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THE GOODS : ECONOTES : What Goes Around May Return as a Phone Book

August 05, 1994|CONNIE KOENENN | TIMES STAFF WRITER

The new Pacific Bell directories started arriving in Los Angeles households this week and, though it doesn't show, both the white pages and the yellow pages are considerably greener.

For one thing, they're using more recycled paper. The Integrated Waste Management Board in Sacramento reports that of the 112,000 tons of paper used to publish the 1994 directories, nearly 45% is recycled content paper, a huge increase over years past. The board, which oversees the state's landfills, has commended both Pacific Bell (11.7 million customers in California) and GTE (3.1 million) for helping to divert paper from the landfills.

Being environmentally friendly is new for the phone directory. For the past few years, the book has suffered the paradox of being a major source of consumer information (it's estimated that approximately 500 people a minute look up something in the yellow pages in Los Angeles County) and a major irritant to environmentalists who deplore the wasted paper.

The issue is particularly sharp in competitive Los Angeles, where as many as six hefty directories a year are deposited on each doorstep by the two phone companies and other commercial publishers.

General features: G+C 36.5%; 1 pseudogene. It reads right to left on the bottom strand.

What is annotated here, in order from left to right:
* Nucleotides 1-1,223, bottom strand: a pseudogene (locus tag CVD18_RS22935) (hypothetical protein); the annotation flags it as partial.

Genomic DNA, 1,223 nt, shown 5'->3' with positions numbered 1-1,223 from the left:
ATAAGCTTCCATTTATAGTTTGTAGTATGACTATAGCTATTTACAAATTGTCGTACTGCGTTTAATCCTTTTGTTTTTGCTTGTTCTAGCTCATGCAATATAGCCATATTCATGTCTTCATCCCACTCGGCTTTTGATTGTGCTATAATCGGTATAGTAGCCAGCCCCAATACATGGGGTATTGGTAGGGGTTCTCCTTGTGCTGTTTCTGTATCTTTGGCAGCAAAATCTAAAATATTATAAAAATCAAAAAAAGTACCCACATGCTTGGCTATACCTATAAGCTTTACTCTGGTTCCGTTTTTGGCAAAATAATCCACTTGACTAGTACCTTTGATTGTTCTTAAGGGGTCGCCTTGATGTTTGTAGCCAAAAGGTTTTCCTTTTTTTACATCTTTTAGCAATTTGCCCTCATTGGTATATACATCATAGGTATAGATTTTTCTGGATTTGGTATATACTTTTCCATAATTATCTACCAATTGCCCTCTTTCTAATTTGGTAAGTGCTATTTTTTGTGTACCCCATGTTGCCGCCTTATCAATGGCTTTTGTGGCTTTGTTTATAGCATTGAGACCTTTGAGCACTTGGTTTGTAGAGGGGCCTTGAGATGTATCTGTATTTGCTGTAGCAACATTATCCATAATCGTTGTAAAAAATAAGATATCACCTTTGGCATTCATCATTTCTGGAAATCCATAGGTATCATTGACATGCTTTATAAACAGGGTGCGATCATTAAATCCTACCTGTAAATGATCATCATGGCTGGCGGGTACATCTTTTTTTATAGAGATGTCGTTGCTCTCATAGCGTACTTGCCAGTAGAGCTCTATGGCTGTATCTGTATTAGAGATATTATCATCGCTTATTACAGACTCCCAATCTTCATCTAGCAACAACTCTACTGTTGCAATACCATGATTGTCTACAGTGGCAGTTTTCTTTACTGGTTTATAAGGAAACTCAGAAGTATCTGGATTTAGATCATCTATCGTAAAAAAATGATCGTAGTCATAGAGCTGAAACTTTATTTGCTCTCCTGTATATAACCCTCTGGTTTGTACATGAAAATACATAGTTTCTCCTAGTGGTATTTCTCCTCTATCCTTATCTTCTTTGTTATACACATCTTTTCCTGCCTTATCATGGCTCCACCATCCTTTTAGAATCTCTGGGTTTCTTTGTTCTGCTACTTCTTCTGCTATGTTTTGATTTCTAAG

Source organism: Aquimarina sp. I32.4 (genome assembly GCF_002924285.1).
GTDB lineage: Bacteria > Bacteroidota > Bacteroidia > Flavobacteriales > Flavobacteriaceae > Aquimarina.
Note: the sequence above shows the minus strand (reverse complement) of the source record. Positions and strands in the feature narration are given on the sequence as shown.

"Recycling is something we've looked at for some time," says Nancy Swasey, spokeswoman for the Pac Bell directories. Although phone books occupy less than half of 1% of the space in landfills, she said, "it's still a matter of being this large object that comes to your doorstep, and we didn't want it to be viewed negatively."

Over the past few years since forming the Yellow Pages Environmental Network, the publishers have changed the directories by removing the shiny varnish from the covers, substituting nontoxic glues and inks, and working with paper suppliers to add up to 50% of recycled fiber. "There are phone books in the country that are 100% recycled fiber, but it adds so much bulk they're twice their original size, which defeats the purpose," Swasey says.

Both Pac Bell and GTE have launched numerous community outreach programs to get the books recycled. The new Pac Bell directories have a toll-free recycling information number printed on the cover.

"It's been hard for recyclers to sell paper, but that's changing too," Swasey says. "Some cities (not Los Angeles) now have curbside programs that sell to our paper supplier Daishowa America in Port Angelus, Wash. They take the books back and we buy the paper from them. That's really closing the loop."

They're also seeking other uses for recycled phone books, Carrie Hyun of GTE says: "Our main mission now is to find companies or businesses (that) will recycle directories into other products. These presently include ceiling tiles, hydro-seeding mulch, paper towels and napkins, and others."

Roundup

If your summer garden is starting to look frazzled, renew it with compost. The nutrient-rich mix of trimmings, weeds and grass clippings makes the soil better for growing and reduces the need for water. For a complete compost recipe dial (800) 773-CITY. . . . Energy experts from around the world will meet in Pacific Grove from Aug. 30 to Sept. 3 to discuss the latest strides in energy efficiency for residences and businesses. The biennial conference is sponsored by the American Council for an Energy-Efficient Economy. Information: (510) 549-9914.

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